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Strategies for reducing estate tax

Although the current federal exemption is more than $11 million, some Georgia residents may still need additional protection against estate taxes. Annual gifting is one way to do this. Individuals can gift $15,000 per year per recipient, and this means couples can gift $30,000.

Charitable giving, particularly using a charitable lead trust, is another way to reduce estate taxes. The CLT makes annuity payments to the charity, and when a certain time period has passed or the settlor dies, the remaining assets go to a beneficiary. With an irrevocable trust, assets are removed from the estate. However, the settlor can still control the management of those assets.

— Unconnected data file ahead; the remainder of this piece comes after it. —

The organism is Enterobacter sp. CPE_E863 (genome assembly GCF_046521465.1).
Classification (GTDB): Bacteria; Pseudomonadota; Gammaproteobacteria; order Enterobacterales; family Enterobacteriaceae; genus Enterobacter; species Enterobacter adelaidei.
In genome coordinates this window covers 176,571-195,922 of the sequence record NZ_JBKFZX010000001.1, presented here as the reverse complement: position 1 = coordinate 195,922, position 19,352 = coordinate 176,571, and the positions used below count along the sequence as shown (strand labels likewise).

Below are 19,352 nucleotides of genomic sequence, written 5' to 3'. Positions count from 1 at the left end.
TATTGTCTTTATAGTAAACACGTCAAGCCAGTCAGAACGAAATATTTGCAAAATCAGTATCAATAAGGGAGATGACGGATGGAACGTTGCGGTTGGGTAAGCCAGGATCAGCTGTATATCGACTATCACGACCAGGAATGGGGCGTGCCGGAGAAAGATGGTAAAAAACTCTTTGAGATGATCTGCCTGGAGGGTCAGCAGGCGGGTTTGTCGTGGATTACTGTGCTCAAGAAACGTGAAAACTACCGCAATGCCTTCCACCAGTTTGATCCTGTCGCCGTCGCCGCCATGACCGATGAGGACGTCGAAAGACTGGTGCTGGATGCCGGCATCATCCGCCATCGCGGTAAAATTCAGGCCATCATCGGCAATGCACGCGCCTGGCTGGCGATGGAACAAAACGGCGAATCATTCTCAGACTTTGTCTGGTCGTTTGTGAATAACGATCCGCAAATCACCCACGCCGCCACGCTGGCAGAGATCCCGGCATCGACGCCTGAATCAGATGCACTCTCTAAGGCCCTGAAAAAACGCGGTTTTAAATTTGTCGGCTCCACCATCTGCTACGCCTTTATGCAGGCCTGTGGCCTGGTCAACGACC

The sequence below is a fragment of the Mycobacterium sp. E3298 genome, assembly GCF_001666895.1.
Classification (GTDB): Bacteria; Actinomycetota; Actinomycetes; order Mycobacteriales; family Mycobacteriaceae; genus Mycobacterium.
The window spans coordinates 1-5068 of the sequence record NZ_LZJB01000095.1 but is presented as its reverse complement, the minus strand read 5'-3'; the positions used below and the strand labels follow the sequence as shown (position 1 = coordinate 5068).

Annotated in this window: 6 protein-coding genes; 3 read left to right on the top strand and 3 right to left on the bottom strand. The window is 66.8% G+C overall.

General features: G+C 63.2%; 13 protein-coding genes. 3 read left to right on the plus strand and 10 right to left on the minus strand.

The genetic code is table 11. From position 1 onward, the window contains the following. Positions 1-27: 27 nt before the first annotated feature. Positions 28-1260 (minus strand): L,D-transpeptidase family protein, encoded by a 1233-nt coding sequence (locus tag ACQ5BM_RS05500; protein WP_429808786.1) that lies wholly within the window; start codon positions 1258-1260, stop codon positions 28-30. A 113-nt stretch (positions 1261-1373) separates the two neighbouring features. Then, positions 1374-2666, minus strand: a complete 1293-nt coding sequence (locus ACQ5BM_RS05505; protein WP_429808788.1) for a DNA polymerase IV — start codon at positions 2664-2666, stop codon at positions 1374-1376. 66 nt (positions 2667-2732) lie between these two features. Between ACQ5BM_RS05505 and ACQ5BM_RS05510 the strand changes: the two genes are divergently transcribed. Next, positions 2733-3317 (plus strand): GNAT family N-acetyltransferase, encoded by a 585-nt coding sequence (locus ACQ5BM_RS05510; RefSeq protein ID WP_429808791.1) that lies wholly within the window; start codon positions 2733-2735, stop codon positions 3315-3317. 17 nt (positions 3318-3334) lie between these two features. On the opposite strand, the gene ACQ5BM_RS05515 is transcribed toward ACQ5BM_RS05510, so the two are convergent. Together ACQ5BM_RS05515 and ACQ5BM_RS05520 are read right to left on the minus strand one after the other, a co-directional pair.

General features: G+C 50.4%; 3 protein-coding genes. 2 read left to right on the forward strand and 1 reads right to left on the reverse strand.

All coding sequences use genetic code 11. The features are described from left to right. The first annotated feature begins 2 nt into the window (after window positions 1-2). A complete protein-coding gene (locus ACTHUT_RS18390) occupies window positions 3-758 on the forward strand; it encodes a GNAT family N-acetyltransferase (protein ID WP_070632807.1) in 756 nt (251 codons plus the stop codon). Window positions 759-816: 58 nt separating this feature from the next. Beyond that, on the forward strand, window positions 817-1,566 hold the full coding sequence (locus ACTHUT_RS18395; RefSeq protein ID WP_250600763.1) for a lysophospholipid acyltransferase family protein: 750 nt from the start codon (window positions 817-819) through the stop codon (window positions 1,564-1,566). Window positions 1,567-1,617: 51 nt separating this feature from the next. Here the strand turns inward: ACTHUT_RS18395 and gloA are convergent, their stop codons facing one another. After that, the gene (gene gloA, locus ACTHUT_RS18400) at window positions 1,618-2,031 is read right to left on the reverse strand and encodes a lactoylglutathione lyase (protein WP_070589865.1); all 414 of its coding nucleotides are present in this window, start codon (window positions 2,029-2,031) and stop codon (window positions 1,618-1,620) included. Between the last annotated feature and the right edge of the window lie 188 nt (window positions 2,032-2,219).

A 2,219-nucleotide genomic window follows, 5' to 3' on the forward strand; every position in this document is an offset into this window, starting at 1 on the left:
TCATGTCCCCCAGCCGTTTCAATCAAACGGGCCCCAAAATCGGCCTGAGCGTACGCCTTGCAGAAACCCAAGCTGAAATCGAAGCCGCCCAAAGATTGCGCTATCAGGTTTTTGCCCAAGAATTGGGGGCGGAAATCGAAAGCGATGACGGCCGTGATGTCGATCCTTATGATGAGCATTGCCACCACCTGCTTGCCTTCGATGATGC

If it is not possible to wholly eliminate estate tax, beneficiaries will need access to a liquid asset so they do not have to sell other property in order to pay it. A life insurance policy, generally single premium whole life insurance, can function in this way by providing immediate funds to beneficiaries, but it cannot be owned by the estate owner or it will be counted as part of the estate's assets. One solution to this is an irrevocable life insurance trust.

People may want to consult an attorney to discuss the best strategies for reducing estate tax as well as to keep abreast of any changes in tax law that may affect those choices. For example, there is a sunset provision for the estate tax exemption, so that could change in the years ahead. Divorces, births, deaths and marriages may also require an estate plan to be altered along with a change in assets. One element of estate planning people must be careful not to overlook in these reviews is the beneficiary designation since it will override contrary language in a will.

Source: Dallas Business Journals, "Your guide to reducing estate taxes", Felix Meneses, Sept. 24, 2018

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